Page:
Arthur Andersen eyes 50% online self-booking

Like many corporations, Arthur Andersen wanted to introduce online booking to cut travel management costs.
Nine months after implementing CWT Symphonie, a Carlson Wagonlit-developed reservations platform that integrates traditional booking technology with self-booking, Arthur Andersen`s adoption rate for self booking is 20%.


“I`d like it to be north of 50%, and I don`t see any reason why adoption can`t be over 50% in the next one or two years,” said Dan Meier, director of global travel for the Chicago-based consulting company. “We have a fairly sophisticated traveler base, as everyone has a laptop and is connected to the Internet.”


When Symphonie was implemented, Arthur Andersen used its own resources, assigning a team to help with training. The process takes time, as some travelers are slow to change their booking method and get used to a new system.


“You`ll always get some people who say it`s not like Travelocity, but we went into this knowing we`d like Carlson to make additional developments,” Meier said.


Arthur Andersen—one of CWT`s largest customers, spending $120 million annually on travel—was a key partner in driving the development of the technology.

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For example, the firm`s employees wanted to view only nonstop flights because Arthur Andersen doesn`t require travelers to make connections, Meier said. So, CWT added that feature. Also, CWT built functionality that enables traveler and agent to view unused e-tickets.


CWT`s Web-based reporting system is now integrated with the Symphonie platform. A new mapping feature also was added at Arthur Andersen`s request, Meier said.


“The traveler can select a hotel based on where the hotel is in relation to our office [in that particular city],” Meier said.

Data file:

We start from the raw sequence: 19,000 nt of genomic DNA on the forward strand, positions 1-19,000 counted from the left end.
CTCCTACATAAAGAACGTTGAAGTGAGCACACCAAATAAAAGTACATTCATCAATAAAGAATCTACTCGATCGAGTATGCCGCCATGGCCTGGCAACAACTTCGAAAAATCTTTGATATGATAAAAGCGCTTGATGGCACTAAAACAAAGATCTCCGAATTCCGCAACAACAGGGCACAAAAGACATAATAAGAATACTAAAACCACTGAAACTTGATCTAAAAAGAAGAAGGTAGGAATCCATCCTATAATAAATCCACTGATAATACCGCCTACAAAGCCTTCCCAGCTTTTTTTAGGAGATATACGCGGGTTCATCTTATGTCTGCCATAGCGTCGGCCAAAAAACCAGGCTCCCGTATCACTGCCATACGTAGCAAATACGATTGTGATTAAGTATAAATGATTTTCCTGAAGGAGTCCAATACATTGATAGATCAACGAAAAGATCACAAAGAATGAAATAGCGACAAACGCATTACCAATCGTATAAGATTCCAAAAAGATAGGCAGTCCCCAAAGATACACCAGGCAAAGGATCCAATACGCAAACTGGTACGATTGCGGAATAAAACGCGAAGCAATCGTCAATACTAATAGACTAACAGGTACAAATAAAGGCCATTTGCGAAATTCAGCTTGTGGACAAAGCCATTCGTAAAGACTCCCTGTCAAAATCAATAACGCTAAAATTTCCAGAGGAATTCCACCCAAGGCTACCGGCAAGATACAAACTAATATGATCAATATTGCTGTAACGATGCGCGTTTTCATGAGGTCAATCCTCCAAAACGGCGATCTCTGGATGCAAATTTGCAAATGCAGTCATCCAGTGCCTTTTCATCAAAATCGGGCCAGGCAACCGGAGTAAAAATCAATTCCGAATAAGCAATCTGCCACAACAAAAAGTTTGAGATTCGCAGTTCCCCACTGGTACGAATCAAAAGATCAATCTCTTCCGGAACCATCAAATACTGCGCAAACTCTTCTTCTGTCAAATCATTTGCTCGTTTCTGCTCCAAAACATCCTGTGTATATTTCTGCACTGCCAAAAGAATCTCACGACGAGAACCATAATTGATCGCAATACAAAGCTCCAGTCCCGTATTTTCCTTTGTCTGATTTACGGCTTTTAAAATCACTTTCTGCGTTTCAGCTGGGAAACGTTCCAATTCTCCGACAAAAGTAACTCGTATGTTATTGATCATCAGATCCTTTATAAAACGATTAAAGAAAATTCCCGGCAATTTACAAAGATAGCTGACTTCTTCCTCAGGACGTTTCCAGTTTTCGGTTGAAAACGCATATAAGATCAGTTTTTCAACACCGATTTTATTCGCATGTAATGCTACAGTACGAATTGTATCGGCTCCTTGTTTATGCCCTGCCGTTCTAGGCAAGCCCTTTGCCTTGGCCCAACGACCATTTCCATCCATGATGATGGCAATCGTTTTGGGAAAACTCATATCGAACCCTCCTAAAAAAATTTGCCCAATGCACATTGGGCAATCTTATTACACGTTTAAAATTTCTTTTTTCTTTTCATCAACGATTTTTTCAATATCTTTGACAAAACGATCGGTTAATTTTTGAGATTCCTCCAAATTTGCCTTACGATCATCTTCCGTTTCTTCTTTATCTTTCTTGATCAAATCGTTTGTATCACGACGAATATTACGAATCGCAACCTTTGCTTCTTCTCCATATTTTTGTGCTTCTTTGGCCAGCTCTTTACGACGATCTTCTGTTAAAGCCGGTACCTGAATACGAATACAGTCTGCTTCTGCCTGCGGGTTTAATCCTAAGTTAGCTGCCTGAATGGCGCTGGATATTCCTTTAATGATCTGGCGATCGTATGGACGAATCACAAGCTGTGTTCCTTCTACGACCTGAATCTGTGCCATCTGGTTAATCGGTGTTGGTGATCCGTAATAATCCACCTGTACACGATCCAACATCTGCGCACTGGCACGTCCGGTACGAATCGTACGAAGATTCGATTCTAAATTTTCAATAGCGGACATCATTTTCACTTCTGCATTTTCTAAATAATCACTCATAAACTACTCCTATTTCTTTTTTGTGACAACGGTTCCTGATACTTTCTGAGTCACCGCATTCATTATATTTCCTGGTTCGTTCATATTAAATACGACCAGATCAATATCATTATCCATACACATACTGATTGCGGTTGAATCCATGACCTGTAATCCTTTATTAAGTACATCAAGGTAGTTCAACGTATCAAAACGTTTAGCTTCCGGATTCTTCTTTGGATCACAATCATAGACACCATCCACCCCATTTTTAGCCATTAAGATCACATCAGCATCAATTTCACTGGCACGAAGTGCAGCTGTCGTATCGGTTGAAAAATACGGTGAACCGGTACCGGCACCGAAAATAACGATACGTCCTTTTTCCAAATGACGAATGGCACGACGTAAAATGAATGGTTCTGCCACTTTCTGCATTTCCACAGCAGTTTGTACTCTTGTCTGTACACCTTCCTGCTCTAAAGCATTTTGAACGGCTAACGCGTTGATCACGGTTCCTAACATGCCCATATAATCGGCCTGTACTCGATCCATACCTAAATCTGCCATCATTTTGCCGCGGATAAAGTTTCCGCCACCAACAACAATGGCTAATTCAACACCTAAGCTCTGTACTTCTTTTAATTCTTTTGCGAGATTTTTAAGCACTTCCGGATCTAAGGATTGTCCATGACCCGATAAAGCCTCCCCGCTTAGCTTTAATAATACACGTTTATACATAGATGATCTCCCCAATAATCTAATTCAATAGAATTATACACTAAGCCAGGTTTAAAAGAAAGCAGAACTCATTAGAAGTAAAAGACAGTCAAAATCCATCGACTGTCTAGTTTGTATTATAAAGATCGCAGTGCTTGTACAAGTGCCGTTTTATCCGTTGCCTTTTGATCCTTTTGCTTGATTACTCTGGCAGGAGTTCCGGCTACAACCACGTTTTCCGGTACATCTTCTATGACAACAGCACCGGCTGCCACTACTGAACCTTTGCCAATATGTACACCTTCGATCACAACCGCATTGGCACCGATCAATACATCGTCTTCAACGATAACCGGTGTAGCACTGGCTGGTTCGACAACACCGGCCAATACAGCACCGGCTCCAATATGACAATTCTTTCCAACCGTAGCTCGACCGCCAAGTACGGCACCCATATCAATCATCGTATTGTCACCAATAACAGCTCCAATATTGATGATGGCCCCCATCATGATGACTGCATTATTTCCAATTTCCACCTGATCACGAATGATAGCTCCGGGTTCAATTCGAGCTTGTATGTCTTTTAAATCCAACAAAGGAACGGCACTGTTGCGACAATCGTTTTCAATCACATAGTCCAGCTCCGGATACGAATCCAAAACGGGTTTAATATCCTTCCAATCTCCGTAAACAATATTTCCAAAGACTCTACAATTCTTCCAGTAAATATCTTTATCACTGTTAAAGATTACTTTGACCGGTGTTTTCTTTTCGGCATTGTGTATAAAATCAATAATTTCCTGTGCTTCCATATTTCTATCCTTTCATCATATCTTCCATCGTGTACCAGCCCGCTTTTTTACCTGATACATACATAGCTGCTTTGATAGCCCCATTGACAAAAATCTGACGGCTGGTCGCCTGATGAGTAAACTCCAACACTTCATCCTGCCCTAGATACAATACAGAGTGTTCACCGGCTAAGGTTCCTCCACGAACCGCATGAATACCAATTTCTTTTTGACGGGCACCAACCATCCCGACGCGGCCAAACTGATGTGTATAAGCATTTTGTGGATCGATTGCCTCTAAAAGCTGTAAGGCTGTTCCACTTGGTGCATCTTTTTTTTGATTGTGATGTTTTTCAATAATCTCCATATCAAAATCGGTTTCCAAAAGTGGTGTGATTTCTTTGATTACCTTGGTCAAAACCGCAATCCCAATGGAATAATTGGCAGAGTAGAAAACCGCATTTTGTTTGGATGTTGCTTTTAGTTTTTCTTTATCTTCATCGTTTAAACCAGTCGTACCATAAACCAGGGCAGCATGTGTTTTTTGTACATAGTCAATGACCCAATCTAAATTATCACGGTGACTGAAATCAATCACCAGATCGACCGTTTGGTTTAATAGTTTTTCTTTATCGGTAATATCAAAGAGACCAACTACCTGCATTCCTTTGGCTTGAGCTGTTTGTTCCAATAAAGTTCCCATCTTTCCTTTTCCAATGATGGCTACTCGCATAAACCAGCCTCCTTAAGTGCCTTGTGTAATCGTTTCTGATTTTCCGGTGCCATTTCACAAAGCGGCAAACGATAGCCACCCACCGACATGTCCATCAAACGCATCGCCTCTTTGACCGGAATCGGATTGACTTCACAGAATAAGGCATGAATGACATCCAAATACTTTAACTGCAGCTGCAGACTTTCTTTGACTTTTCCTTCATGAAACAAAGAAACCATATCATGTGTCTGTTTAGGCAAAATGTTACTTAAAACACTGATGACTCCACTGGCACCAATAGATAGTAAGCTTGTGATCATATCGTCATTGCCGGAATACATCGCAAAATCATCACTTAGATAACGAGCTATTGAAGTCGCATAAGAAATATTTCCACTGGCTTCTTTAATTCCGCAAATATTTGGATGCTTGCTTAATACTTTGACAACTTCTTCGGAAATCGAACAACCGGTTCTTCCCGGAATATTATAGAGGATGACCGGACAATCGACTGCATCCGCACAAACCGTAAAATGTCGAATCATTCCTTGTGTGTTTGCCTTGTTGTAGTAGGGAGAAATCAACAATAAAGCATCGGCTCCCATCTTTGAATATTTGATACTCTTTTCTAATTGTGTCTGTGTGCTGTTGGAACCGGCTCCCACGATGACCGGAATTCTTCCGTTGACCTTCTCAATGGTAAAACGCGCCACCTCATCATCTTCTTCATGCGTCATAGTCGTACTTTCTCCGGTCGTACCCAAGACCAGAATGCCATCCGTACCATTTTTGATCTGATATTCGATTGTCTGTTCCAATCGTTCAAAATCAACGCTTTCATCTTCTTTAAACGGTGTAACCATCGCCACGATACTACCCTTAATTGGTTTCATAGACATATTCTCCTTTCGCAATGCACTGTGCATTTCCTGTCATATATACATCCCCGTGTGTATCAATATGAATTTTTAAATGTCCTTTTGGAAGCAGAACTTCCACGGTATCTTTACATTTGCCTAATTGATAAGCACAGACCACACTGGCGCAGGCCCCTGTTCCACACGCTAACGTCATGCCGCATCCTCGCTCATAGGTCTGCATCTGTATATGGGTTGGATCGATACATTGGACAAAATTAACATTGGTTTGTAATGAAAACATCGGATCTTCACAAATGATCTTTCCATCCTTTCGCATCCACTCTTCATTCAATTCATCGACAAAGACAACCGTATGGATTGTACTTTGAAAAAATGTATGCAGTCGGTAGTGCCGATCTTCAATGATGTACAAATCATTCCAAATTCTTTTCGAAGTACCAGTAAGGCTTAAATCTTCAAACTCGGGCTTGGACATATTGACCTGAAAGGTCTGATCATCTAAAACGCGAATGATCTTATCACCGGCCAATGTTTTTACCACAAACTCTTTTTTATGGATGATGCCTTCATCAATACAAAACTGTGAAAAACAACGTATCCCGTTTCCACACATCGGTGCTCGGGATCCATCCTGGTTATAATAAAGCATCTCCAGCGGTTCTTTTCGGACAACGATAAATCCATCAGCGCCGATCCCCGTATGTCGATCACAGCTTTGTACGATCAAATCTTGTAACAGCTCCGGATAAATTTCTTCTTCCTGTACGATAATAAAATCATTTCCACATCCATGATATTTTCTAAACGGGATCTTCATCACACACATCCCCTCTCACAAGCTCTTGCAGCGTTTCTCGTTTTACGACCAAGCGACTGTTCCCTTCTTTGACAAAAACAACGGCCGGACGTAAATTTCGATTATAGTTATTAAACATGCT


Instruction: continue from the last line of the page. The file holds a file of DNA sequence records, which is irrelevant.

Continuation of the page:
In the works, said Meier, is a repeat-trip feature, making self-booking faster for travelers flying a regular route.


Meier said Arthur Andersen implemented CWT Symphonie instead of a third-party booking engine because CWT uses only one traveler profile, which resides in a master database.


“With Carlson`s technology, there are no synchronization issues,” Meier said.


Most companies that use a third-party booking engine must worry about maintaining two traveler profiles—the one in the self-booking tool and the one in the CRS at the agency.


Some third-party vendors have developed technology that automatically uploads changes in the traveler`s booking-tool profile to the CRS profile, but not vice versa.


Traveler and agent have access to a universal profile on Symphonie, so when an agent completes a telephone booking, the traveler can make changes in the self-booking tool immediately, said Loren Brown, CWT`s chief information officer.


Approximately 50 clients use the Symphonie platform, said Brown.

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